And the religious impact was…

…not all that great.

green.jpgI just got off a conference call with the Pew Forum’s John Green, the man on the intersection of faith and politics. He spent the night poring through the exit polls.

Let’s just say that the ’08 race will not be remembered like the ’04 race, when evangelicals were credited with lifting George Bush on their shoulders and carrying him to victory.

This time around, there were no major religious swings. But most religious groups moved somewhat to the left.

Last time, Bush won Catholics 52% to 47%. This time, Obama took Catholics 54-45.

But McCain held white Catholics 52-47. Obama’s big gains were with Hispanic Catholics and black Catholics — whose votes may not have been driven by the faith factor.

Evangelicals held steady.

In 04, Bush won 78% of the white evangelical vote. This time, Obama pushed hard to make inroads among evangelicals. But he did only 4% better than John Kerry.

Ethnicity appears to have played a bigger role than religion, Green conceded (as a “religion guy,” he’s looking at things through a religion lens).

Black support for the Democrat went from 88% in 04 to 95% in 08. Hispanics went from 53% Dem in 04 to 66% Dem in 08.

Asians went from 56% Dem in 04 to 61% Dem on 08.

Religiously unaffiliated folks, who went 67% for Kerry, went 75% for Obama.

People who attend a house of worship weekly or more went 55% for McCain, down from 61% for Bush in 04.

So most groups, religious and otherwise, with liberal or moderate leanings increased their Democratic support.

And white evangelicals and Catholics — two large traditional groups — moved just a couple of tentative steps to the left.

The ’08 race was not about religion, it seems.

Relax, it’s almost over

Here’s an election round-up for you:

horseracelarge1.gif* The Pew Research Center says that support for Obama is rising fast among white (non-Hispanic) Catholics — “taking him from a 13-percentage-point deficit in late September to an 8-point lead in late October. ”

* The Pew folks also say that McCain continues to be far ahead with white evangelicals, Obama is soaring with black Protestants and doing well with the religiously unaffiliated, and that white mainline Protestants are just about split.

* The Pew Forum’s John Green, the man on religion and politics, will hold a conference call with reporters to analyze the election at MIDNIGHT on Tuesday (you know, 12 a.m. on Wednesday). That’s dedication.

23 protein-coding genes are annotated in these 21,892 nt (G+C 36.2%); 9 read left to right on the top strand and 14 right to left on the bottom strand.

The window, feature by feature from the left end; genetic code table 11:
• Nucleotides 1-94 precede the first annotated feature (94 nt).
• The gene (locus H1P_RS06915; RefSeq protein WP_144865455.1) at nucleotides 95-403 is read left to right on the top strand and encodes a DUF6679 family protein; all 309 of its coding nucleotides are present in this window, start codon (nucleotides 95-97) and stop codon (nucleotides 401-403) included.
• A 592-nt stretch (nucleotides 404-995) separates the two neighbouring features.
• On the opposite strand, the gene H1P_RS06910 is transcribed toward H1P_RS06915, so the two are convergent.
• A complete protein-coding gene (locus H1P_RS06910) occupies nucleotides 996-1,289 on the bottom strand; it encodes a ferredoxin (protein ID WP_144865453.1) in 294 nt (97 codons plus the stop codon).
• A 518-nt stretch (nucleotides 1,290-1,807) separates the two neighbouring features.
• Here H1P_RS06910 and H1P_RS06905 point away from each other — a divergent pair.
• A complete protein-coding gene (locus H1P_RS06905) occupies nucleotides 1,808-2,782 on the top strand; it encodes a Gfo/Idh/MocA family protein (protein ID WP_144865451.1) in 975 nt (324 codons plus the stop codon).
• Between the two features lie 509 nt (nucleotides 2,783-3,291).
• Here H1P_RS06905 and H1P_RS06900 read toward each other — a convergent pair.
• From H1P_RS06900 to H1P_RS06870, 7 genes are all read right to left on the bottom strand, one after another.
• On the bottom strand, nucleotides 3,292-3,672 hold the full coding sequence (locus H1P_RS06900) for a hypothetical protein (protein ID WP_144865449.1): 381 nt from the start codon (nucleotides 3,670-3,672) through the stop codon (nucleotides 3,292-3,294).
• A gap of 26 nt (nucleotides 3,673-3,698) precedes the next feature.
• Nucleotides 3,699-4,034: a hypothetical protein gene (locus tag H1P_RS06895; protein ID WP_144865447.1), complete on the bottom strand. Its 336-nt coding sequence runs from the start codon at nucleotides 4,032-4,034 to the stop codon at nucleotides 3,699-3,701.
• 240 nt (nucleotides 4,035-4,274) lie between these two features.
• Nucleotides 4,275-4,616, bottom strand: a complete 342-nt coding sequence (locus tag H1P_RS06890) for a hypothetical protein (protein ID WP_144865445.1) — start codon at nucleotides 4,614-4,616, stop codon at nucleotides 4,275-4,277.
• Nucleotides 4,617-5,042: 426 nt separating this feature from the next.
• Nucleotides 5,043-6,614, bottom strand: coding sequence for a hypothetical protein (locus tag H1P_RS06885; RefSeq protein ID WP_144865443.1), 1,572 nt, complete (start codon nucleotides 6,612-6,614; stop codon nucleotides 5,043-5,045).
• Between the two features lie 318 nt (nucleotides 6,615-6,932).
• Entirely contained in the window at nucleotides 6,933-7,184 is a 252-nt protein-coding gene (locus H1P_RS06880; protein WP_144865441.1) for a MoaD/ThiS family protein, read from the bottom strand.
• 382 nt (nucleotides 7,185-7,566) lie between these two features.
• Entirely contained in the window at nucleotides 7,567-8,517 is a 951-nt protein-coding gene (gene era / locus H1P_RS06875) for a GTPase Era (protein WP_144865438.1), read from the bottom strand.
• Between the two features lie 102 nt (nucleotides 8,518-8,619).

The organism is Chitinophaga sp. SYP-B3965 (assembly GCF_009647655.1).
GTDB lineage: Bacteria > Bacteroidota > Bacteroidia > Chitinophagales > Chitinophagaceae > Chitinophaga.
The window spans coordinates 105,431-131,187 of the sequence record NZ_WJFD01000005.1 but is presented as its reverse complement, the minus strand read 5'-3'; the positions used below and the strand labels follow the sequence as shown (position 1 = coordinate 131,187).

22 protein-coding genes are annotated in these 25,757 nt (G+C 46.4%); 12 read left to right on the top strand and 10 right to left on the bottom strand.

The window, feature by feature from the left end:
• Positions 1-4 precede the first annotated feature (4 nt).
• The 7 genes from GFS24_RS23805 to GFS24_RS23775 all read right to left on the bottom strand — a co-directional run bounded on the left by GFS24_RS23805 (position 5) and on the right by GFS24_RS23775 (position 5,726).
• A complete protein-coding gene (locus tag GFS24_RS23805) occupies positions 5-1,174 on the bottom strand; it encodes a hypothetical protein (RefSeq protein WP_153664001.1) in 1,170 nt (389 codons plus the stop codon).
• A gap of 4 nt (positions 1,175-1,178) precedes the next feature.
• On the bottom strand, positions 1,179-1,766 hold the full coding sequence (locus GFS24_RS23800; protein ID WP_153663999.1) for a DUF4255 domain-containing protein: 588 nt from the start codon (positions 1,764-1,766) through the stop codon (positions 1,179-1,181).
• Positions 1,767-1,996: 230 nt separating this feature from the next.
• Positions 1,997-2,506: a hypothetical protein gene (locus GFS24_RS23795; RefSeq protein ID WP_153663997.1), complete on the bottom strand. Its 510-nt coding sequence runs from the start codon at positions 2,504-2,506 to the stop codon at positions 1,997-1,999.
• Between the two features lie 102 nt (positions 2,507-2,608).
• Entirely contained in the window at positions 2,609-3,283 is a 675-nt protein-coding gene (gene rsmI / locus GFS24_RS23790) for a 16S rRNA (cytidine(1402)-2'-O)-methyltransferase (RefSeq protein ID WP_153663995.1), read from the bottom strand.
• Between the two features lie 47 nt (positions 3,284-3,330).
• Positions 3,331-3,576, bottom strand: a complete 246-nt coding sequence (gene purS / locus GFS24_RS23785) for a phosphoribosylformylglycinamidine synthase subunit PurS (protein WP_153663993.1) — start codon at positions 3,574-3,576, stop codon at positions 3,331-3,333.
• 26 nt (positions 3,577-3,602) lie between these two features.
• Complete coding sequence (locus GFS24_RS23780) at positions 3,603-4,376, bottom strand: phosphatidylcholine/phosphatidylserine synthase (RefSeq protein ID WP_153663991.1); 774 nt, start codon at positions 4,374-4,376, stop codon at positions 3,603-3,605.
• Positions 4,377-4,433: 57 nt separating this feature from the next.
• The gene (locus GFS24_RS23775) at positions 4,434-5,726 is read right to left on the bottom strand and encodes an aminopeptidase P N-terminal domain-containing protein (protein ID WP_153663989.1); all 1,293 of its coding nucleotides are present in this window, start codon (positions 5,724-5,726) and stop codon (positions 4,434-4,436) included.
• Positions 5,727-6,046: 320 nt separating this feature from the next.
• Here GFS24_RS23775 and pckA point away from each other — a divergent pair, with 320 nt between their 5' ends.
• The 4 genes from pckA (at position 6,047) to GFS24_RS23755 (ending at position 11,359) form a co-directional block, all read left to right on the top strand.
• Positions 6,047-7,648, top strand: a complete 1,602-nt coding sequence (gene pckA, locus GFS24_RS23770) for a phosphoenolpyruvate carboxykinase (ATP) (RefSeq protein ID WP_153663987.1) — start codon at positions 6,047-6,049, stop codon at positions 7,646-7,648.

* Warren Cole Smith, editor and publisher of Evangelical Press News Service, writes that he got an email from Mike Huckabee that asks for $10 for Huck’s PAC in exchange for a “HUCK” bumper sticker. Has ‘ol Huck started his campaign for 2012 because he believes McCain has lost, Smith wonders (Smith thinks that Huckabee has gotten ahead of himself, as McCain lives).

* Beliefnet’s Steven Waldman offers his “Ten Faith Factors for Election Night,” which I’ll list here (for his full analysis, go there):

How Many Obamagelicals Are There?

Will Palin Turn Out the “Religious Right”?

Do Midwestern Evangelicals Split With Their Brethren?

Will Catholics Ignore Their Bishops?

Can Obama Finally Bowl a Strike With Skeptical White Catholics?

Will Whitebread Protestants Back the Black Guy?

Will Latino Protestants Vote Their Values or the Pocketbook?

How Will the Kinda-Sorta Religious Vote?

Will Jews Schlep to Republican Side?

Will the GOP Become the ROP?

Religion getting squeezed out of the race

Isn’t it funny how religion kind of evaporated from the presidential race?

Obama and Clinton are both pretty devout mainline Protestants who don’t have many faith-based issues to tussle over.

tjndc5-5ixmz92nge01ka1765e0_layout.jpgAnd John McCain isn’t all that interested in talking about religion. He will, of course, as he tries to rev up the GOP’s evangelical base. But he’s not too good at it.

In fact, Columbia prof Randall Balmer has written an hysterical piece about McCain’s earlier confusion over whether he is an Episcopalian or a Baptist.

Balmer, an Episcopal priest (whose new book is God in the White House: A History) walks McCain through the differences. One example:

If the pews are filled, you’re probably in a Baptist church. Sadly, if there are a lot of empty seats and a lot of grey hair, it’s likely you stumbled into an Episcopal church.

I did come across an interesting interview with John Green, the maven of religion and politics, about why McCain may need to win over evangelicals. Among other things, he says:

White evangelicals have been a very strong Republican constituency – the exit polls in the 2004 general election showed that 78% of white, born-again Protestants voted for George W. Bush. Thus, in that very close election, evangelicals were quite important to Bush. And if the 2008 election is close, they would be as important to the Republican nominee. McCain may have some trouble achieving that level of support from white evangelicals given that a majority of them preferred other candidates in the primaries. In addition, many of the leaders of the Christian right have been hostile to McCain.

(Photo: AP/Gerald Herbert)